"We felt a need to bring violence against gays and lesbians to the forefront. We didn't get a lot of support, though the police did away with entrapment, but there was still hostility. Gays and Lesbians Opposed to Violence provided victims assistance, a place to report. We tried to get the police to understand us and our issues."
"ENLACE [the first Latino gay organization] organized events for Latino/a gays and lesbians, dances and Latino contingents in parades. It was very hard at that point for Latinos to come out. We raised money for AIDS and for other gay groups. We tried to get involved in everything, in youth outreach and with senior gay Latinos and Latinas, education, everything involved with the Latino community."
Gay activist and Korean War veteran Ric Mendoza-Gleason, known as Ric Mendoza, has been a leader in the development of Latino/a gay community organizations, improved relations between the community and the police, and health and cultural services for the gay community.
As an early volunteer with the gay switchboard phone service at 1724 20th St. NW, Mendoza gained a comprehensive knowledge of the issues and organizations of the day and served as one of the 'clearinghouses' for community information.
Aware of the fraught relationship between the gay community and the Metropolitan Police, he joined the 1973 sit-in at the Police Chief's office in protest of police entrapment and the Chief's refusal to meet with gay leaders. Mendoza became a founding member of Gays and Lesbians Opposed to Violence (GLOV) out of concern for a pattern of police negligence in protecting members of the community. He continues his contribution to GLBT relations with the police as a member of the 3rd District Police advisory board.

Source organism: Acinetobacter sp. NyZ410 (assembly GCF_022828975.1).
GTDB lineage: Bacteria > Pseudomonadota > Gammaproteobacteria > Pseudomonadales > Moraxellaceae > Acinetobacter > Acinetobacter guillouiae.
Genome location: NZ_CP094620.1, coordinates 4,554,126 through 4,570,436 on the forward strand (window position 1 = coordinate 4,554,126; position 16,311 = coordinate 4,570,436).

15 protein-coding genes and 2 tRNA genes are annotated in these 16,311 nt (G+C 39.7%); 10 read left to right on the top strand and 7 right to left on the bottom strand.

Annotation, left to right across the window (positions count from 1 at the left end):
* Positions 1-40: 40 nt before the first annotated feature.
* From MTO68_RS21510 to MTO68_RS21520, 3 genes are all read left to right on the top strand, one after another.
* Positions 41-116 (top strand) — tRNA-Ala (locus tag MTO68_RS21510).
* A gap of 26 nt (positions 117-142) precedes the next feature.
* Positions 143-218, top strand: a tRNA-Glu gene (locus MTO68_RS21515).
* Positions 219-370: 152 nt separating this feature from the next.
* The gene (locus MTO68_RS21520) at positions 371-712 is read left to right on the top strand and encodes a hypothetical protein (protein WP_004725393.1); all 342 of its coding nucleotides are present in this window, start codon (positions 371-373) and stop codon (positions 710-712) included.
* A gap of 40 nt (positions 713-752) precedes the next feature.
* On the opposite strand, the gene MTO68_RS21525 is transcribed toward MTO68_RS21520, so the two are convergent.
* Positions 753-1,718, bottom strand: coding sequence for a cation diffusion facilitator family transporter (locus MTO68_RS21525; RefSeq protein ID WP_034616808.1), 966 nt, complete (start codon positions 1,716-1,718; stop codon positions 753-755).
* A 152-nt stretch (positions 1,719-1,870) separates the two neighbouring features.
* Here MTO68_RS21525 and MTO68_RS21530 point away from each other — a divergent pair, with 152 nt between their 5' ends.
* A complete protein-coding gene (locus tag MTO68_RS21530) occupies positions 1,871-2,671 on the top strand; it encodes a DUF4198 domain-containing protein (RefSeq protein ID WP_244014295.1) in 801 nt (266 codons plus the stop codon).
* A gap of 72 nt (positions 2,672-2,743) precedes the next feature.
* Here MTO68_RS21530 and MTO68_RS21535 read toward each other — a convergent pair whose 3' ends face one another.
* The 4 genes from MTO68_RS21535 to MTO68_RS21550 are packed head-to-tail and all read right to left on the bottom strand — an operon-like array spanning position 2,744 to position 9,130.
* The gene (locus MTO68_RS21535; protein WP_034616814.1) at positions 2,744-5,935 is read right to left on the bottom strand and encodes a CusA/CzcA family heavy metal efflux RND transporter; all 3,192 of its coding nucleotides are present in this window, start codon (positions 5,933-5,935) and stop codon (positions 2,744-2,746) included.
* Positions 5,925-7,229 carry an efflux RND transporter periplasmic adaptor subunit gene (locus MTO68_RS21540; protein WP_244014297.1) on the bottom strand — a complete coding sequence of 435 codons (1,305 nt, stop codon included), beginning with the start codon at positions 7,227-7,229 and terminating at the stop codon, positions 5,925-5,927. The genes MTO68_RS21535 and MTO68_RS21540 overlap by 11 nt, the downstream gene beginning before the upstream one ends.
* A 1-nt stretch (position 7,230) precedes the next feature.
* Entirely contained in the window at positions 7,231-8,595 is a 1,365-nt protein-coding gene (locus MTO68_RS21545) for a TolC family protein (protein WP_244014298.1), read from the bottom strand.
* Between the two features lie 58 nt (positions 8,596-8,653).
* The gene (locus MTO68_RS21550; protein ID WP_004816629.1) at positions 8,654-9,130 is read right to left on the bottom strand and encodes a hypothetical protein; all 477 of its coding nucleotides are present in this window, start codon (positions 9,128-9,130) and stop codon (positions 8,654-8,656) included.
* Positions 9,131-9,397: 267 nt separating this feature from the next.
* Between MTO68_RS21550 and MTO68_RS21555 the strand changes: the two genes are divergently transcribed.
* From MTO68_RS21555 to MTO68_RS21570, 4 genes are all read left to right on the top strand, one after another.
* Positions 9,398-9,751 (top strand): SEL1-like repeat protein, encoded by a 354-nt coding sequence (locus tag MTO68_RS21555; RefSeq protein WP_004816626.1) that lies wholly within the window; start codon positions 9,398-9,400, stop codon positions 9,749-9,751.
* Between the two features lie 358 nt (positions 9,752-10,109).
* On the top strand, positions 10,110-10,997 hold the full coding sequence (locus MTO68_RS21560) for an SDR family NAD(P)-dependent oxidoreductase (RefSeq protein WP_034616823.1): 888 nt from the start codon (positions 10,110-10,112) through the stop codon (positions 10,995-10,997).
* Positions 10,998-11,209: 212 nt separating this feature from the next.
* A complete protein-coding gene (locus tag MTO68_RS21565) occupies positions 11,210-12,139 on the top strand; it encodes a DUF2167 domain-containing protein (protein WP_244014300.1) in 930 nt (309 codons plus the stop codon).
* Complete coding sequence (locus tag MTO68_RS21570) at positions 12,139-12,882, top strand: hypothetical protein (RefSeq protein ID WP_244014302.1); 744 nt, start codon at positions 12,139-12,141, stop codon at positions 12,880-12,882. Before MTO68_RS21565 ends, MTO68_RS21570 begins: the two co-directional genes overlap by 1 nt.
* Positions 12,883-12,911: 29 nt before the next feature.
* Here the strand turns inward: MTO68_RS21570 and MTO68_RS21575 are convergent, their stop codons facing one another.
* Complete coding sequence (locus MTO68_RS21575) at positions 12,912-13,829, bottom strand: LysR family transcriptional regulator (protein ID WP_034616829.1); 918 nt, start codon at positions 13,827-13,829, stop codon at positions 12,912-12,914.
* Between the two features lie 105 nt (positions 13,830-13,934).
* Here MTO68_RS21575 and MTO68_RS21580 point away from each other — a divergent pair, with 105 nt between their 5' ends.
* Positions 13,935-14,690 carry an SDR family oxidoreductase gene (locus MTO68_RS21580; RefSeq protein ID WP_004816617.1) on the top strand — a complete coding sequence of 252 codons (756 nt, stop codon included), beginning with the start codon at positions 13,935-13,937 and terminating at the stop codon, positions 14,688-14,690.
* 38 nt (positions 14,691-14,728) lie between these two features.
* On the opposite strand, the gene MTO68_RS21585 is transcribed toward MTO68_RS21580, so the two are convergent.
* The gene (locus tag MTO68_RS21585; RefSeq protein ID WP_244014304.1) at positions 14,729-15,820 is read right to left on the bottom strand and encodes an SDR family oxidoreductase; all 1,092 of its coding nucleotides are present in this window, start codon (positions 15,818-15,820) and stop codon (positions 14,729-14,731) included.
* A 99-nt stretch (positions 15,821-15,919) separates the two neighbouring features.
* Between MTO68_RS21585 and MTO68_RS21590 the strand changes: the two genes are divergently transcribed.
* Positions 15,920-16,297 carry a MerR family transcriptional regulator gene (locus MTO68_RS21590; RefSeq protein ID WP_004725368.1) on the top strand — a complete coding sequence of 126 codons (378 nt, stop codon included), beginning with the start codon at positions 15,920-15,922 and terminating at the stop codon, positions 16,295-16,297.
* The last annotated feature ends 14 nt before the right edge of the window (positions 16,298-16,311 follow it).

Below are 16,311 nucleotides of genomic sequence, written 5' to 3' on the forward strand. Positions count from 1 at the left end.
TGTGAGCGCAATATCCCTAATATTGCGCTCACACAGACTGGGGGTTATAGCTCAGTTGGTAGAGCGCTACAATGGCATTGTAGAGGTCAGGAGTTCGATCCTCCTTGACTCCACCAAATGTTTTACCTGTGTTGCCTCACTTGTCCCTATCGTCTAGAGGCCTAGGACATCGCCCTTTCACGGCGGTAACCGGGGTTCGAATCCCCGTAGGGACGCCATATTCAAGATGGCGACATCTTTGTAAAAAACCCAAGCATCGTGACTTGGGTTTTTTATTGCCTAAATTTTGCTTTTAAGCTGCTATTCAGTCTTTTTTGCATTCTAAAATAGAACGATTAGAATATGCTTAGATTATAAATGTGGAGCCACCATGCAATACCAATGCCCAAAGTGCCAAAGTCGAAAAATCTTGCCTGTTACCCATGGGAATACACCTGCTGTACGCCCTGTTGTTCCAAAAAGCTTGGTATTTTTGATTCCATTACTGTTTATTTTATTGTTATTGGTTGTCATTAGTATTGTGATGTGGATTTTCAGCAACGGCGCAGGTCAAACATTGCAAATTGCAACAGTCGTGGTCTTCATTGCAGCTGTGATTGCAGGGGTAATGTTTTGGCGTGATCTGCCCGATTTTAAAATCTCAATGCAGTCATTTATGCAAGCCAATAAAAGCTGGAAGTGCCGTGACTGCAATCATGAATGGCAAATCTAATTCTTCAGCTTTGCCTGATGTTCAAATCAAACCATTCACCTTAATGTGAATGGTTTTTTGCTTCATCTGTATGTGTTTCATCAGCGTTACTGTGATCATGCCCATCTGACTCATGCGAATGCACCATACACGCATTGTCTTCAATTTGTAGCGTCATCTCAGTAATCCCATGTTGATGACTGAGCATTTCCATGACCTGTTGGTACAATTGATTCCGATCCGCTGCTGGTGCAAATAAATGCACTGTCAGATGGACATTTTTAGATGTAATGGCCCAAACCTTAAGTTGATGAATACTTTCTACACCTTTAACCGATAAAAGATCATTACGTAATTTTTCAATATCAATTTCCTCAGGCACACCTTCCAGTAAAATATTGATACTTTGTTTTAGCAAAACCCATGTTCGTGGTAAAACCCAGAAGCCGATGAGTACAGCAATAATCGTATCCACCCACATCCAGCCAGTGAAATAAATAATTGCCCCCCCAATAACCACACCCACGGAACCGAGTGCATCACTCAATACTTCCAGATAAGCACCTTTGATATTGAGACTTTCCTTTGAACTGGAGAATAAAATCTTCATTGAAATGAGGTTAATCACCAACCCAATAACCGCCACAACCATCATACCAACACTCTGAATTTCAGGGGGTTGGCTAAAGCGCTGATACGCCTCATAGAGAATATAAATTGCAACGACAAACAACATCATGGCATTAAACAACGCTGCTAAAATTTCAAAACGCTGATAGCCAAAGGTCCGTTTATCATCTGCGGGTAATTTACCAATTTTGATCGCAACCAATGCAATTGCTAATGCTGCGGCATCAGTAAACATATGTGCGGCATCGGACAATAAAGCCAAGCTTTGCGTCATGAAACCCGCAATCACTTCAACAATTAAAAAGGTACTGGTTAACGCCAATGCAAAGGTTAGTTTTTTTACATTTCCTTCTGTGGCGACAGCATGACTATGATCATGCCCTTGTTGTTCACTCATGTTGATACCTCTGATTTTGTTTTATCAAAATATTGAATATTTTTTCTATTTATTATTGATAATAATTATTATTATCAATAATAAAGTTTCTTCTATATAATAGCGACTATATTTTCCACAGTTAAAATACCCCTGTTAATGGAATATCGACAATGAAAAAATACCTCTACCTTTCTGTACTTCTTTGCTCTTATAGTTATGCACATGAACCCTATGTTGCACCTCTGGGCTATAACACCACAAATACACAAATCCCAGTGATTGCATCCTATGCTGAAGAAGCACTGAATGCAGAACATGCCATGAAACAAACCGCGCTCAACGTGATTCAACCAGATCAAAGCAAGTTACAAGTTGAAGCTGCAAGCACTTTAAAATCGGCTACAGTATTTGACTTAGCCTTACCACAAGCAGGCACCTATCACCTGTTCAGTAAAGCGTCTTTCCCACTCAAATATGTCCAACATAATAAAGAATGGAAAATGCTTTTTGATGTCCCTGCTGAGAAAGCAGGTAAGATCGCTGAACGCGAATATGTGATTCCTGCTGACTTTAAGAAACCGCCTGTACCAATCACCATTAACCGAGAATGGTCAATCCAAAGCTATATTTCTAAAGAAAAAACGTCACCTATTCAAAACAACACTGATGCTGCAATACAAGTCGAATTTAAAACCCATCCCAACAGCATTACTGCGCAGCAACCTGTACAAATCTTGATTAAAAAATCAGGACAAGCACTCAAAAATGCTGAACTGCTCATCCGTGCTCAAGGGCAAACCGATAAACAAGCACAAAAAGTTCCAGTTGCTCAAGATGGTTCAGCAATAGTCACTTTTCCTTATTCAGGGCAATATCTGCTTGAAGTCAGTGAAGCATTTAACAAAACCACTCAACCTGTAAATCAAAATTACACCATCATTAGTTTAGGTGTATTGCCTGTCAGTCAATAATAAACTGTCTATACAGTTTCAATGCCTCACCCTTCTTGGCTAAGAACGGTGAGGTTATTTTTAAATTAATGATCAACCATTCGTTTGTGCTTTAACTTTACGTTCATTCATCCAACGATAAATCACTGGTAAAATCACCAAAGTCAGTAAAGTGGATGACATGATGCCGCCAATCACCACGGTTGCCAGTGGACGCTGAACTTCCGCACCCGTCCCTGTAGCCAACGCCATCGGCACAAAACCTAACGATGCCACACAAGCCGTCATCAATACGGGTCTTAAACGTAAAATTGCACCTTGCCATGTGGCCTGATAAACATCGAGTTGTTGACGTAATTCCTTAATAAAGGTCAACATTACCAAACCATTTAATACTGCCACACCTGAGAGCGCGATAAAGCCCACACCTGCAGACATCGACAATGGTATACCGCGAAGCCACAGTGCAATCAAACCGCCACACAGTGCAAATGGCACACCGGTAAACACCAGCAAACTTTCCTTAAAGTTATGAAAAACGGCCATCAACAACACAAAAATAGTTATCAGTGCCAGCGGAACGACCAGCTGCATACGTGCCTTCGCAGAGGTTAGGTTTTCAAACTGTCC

As a gay Latino, he has witnessed the development of community options for Latinos and Latinas, from the day when there were no Latin-oriented clubs, through the 1987 creation of ENLACE, the Latino LGBTQ group, to today's active Latin scene. He served on ENLACE's executive board as Secretary and participated in gay Latino contingents in the annual Hispanic Day parade.
In the wake of the 1991 disturbances in Mt. Pleasant, Mendoza joined the DC Latino Civil Rights Task Force and was instrumental in bringing ENLACE into the DC Civil Rights Task Force, of which he was a member. Here he focused on housing issues for the Latino community and testified before the DC Council.
Mendoza has also worked with the Gray Panthers, on housing and Medicare for seniors. His experience as a gay veteran of the Korean War led to his participation in local gay veterans groups and to documenting gay veterans' experiences.